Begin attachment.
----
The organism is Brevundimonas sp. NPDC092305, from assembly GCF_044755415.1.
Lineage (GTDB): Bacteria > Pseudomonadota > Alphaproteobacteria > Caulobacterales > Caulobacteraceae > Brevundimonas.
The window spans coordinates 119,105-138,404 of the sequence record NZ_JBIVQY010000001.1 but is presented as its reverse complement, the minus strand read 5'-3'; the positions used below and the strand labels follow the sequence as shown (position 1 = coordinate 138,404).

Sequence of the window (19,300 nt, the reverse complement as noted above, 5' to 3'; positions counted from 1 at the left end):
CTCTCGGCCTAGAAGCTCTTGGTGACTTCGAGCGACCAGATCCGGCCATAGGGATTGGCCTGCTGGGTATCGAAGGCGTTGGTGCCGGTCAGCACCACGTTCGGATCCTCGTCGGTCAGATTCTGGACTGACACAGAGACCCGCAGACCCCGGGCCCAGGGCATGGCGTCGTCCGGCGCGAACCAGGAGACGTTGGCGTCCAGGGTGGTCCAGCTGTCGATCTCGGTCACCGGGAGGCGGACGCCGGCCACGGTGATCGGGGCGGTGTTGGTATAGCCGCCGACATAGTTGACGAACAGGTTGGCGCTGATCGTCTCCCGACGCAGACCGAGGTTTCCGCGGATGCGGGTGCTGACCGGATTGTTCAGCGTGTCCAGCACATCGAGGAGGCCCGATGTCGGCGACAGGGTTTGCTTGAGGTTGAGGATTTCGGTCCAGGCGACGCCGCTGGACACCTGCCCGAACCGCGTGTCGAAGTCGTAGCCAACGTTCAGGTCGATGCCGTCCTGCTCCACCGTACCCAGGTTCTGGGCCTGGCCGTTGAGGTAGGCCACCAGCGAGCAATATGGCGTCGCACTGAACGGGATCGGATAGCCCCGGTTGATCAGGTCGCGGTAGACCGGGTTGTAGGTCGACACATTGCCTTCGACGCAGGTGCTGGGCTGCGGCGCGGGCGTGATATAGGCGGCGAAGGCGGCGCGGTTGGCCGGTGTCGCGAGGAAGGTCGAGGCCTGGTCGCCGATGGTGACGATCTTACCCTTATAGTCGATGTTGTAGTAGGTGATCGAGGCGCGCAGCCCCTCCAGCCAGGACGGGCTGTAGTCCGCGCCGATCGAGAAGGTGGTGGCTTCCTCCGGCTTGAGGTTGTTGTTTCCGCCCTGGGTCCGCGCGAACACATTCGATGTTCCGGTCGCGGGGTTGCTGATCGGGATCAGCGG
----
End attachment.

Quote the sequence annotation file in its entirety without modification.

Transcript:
The organism is Brevundimonas sp. NPDC092305, from assembly GCF_044755415.1.
Lineage (GTDB): Bacteria > Pseudomonadota > Alphaproteobacteria > Caulobacterales > Caulobacteraceae > Brevundimonas.
The window spans coordinates 119,105-138,404 of the sequence record NZ_JBIVQY010000001.1 but is presented as its reverse complement, the minus strand read 5'-3'; the positions used below and the strand labels follow the sequence as shown (position 1 = coordinate 138,404).

Sequence of the window (19,300 nt, the reverse complement as noted above, 5' to 3'; positions counted from 1 at the left end):
CTCTCGGCCTAGAAGCTCTTGGTGACTTCGAGCGACCAGATCCGGCCATAGGGATTGGCCTGCTGGGTATCGAAGGCGTTGGTGCCGGTCAGCACCACGTTCGGATCCTCGTCGGTCAGATTCTGGACTGACACAGAGACCCGCAGACCCCGGGCCCAGGGCATGGCGTCGTCCGGCGCGAACCAGGAGACGTTGGCGTCCAGGGTGGTCCAGCTGTCGATCTCGGTCACCGGGAGGCGGACGCCGGCCACGGTGATCGGGGCGGTGTTGGTATAGCCGCCGACATAGTTGACGAACAGGTTGGCGCTGATCGTCTCCCGACGCAGACCGAGGTTTCCGCGGATGCGGGTGCTGACCGGATTGTTCAGCGTGTCCAGCACATCGAGGAGGCCCGATGTCGGCGACAGGGTTTGCTTGAGGTTGAGGATTTCGGTCCAGGCGACGCCGCTGGACACCTGCCCGAACCGCGTGTCGAAGTCGTAGCCAACGTTCAGGTCGATGCCGTCCTGCTCCACCGTACCCAGGTTCTGGGCCTGGCCGTTGAGGTAGGCCACCAGCGAGCAATATGGCGTCGCACTGAACGGGATCGGATAGCCCCGGTTGATCAGGTCGCGGTAGACCGGGTTGTAGGTCGACACATTGCCTTCGACGCAGGTGCTGGGCTGCGGCGCGGGCGTGATATAGGCGGCGAAGGCGGCGCGGTTGGCCGGTGTCGCGAGGAAGGTCGAGGCCTGGTCGCCGATGGTGACGATCTTACCCTTATAGTCGATGTTGTAGTAGGTGATCGAGGCGCGCAGCCCCTCCAGCCAGGACGGGCTGTAGTCCGCGCCGATCGAGAAGGTGGTGGCTTCCTCCGGCTTGAGGTTGTTGTTTCCGCCCTGGGTCCGCGCGAACACATTCGATGTTCCGGTCGCGGGGTTGCTGATCGGGATCAGCGG